In general, a documentary called “Freedom Riders” directed by Stanley Nelson provides a comprehensive overview of the crucial, terrible events regarding the civil right movement that happened at the beginning of the 1960s. This episode greatly undermines the image of American liberty that was propagandized at that time (Nelson). As a commemoration of the fiftieth anniversary of freedom movements, Nelson’s movie is a story of segregation and racism, abhorrence, courage, and the general brutality of the depicted events.
We will write a custom Essay on Civil Rights Movement in “Freedom Riders” Documentary specifically for you
301 certified writers online
The film starts with the description of the events occurred in 1961. Thus, at the beginning of 1961, the Congress of Racial Equality (CORE) along with Student Nonviolent Coordinating Committee (SNCC) and Southern Christian Leadership Conference (SCLC) attempted to manage the problem of segregation between white and black people in public transport. The strategies and the main purpose of these organizations were almost the same.
The main advantage of their strategies was that they explicitly showed that the social segregation causes only negative effects. The main disadvantage of the strategies was that their actions were in most cases ineffective (“Civil Rights Movement”). Thus, they decided to send young activists of both races, most of which being students, on a bus trip through the US’s southern states. As a result, people who saw them expressed a high degree of violence, with which even law enforcers did not want to deal.
The beginning of the story depicts two buses departing from Atlanta in 1961. The destination was Birmingham in Alabama. The initiators of this trip knew that the activists would face hostility, but they could not predict the consequences of this confrontation. One of the buses was already burned in Anniston, Alabama. The second bus continued moving without knowing what had happened to the first one (Nelson). However, the amount of courage that they had was enough to continue their journey even if they were warned about the events occurred with the first bus.
At that time, Birmingham was one of the most racially segregated cities in the whole country. The mayor of this city was Bull Connor, who, being a police commissioner, was obsessed with the idea of racism. Connor gathered many members of the Ku Klux Klan in order to destroy the buses and neutralize the passengers (“Civil Rights Movement”). Another character of the movie, John Patterson, the governor of Alabama, was ordered by the federal government to provide protection to the activists. In the present-time interview, he claims that he was afraid of confronting Connor and, being a political opportunist, he supported the Ku Klux Klan position.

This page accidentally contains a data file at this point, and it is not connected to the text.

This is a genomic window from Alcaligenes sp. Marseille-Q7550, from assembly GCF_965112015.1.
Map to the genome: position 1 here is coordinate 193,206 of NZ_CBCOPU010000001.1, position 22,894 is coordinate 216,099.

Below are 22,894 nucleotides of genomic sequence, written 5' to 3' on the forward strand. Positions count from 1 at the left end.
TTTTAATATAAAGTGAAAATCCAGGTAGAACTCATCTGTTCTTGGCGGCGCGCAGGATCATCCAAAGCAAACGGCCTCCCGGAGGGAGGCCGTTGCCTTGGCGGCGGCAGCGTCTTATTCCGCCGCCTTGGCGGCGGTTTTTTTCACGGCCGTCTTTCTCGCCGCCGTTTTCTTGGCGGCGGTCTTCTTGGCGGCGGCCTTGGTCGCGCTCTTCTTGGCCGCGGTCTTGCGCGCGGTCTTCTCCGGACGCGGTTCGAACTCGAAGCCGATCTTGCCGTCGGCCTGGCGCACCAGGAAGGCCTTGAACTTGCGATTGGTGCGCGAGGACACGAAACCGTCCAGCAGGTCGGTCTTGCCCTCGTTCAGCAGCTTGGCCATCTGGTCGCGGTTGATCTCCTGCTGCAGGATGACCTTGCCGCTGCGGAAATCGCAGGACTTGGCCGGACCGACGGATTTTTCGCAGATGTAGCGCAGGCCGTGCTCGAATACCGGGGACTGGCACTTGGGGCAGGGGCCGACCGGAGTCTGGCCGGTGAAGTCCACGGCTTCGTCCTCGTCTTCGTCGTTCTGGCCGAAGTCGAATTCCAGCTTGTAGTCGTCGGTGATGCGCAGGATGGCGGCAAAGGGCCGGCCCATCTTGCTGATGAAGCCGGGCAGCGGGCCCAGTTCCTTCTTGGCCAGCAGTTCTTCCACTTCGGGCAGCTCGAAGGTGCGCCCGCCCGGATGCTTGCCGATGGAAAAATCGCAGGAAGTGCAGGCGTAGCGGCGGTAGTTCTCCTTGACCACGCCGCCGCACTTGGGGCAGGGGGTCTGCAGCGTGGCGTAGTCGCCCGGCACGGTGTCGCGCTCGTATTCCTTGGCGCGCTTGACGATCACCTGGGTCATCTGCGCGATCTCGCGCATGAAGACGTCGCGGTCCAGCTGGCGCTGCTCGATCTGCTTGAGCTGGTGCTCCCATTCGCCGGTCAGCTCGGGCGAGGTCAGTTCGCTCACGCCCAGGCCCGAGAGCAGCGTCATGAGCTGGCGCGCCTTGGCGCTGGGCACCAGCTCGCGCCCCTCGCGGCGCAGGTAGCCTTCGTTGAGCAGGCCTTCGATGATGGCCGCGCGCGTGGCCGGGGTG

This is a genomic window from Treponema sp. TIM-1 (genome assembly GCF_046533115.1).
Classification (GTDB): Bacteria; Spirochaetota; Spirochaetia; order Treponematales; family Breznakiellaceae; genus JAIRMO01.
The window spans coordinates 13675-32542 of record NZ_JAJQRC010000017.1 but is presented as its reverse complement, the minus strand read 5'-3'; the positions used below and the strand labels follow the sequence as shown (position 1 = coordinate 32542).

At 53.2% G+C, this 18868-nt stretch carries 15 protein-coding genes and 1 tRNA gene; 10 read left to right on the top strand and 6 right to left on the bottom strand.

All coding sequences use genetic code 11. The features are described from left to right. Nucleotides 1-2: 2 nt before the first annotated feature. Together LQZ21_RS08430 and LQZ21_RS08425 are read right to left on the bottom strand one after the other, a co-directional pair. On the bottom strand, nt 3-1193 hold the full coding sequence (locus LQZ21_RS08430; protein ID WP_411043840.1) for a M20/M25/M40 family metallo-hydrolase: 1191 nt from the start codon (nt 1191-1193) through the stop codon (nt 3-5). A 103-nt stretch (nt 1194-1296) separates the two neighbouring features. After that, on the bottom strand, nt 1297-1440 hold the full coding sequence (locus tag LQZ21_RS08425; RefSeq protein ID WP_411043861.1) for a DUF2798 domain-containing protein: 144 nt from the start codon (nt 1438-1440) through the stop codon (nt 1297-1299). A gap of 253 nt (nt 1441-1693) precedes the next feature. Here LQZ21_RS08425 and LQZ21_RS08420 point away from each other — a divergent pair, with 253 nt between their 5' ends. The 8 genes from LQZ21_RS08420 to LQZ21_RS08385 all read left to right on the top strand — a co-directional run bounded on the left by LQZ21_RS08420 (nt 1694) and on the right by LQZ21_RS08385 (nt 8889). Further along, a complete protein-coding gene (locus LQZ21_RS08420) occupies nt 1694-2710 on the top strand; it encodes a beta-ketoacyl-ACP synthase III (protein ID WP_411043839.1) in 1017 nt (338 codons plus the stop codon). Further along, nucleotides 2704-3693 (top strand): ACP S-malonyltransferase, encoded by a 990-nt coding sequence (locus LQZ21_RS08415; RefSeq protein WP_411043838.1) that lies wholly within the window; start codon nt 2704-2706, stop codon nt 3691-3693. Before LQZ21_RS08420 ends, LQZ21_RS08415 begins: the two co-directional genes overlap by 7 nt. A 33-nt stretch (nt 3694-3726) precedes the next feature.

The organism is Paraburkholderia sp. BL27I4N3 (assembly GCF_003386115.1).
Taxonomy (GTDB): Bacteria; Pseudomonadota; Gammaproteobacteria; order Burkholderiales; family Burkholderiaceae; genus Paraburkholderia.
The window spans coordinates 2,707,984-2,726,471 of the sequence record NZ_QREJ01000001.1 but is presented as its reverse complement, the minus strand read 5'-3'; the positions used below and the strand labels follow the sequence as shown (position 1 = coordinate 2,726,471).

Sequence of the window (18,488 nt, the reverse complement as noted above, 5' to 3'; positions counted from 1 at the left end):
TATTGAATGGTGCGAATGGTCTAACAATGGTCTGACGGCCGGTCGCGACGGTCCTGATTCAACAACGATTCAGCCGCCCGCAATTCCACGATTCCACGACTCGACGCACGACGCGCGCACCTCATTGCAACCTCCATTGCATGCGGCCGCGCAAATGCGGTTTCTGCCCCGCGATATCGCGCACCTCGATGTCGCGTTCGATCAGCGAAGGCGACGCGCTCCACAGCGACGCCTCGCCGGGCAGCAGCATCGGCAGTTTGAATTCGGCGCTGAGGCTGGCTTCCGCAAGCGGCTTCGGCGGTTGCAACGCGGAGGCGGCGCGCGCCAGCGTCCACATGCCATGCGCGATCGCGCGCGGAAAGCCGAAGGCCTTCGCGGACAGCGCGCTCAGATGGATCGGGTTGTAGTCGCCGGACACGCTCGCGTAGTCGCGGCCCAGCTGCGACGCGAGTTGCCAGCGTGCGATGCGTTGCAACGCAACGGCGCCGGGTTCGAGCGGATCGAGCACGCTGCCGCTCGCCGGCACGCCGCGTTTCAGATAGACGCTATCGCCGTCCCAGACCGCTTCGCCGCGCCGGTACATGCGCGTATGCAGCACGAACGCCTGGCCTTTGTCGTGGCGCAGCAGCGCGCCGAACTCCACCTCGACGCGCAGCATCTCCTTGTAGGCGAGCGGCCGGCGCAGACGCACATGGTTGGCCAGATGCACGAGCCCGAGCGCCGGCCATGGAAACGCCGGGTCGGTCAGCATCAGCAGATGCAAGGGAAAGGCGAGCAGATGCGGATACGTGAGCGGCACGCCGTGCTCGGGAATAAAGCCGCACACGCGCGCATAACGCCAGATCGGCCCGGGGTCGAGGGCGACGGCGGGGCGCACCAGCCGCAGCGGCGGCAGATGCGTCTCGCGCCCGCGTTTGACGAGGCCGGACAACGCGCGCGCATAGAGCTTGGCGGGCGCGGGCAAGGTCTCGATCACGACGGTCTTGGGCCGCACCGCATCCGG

The film conveys the idea of powerlessness of justice which was sustained by the emotionally unstable racist fanatics. Moreover, the Supreme Court twice attempted to abolish the law about the racial segregation in public transport twice, one being in 1946 and the other – in 1960, both ending with failures.
By the end of 1961, the number of people participating in the freedom movements had considerably increased. Many of them were attacked by radical and arrested by the police. Eventually, in September of 1961, the Interstate Commerce Commission ended the segregation in public transport, which was a great triumph of the civil rights movement (Nelson). Thus, the film ends with this event stating that another milestone on the road to freedom was successfully reached on that day.
Additionally, the changing media landscape in the 1960s provided a great opportunity for civil rights activists to advance their claims. They emphasized that the history had shown that the first the abolition of slavery in 1863 and then the acceptance of black people had brought only positive changes to the country and its citizens. Comparing today’s civil rights movement with that happening almost sixty years ago, it is important to mention that although some of those problems remained.
However, currently, there are no such clashes between different races as those in the 1960s (“Civil Rights Movement”). In fact, the situation with racism and the protection of civil rights has become much better than it was sixty years ago.
“Civil Rights Movement.” History, 2016. Web.
Danhof, Clarence. Change in Agriculture: The Northern United States. Harvard University Press, 2012.
Demaree, Albert Lowther. The American Agricultural Press, 1819-1860. Columbia University Press, 2014.
Nelson, Stanley. “Freedom Riders (A Documentary on NonViolent Civil Right Movement in the US).” YouTube, uploaded by Socko Pricket. 2012. Web.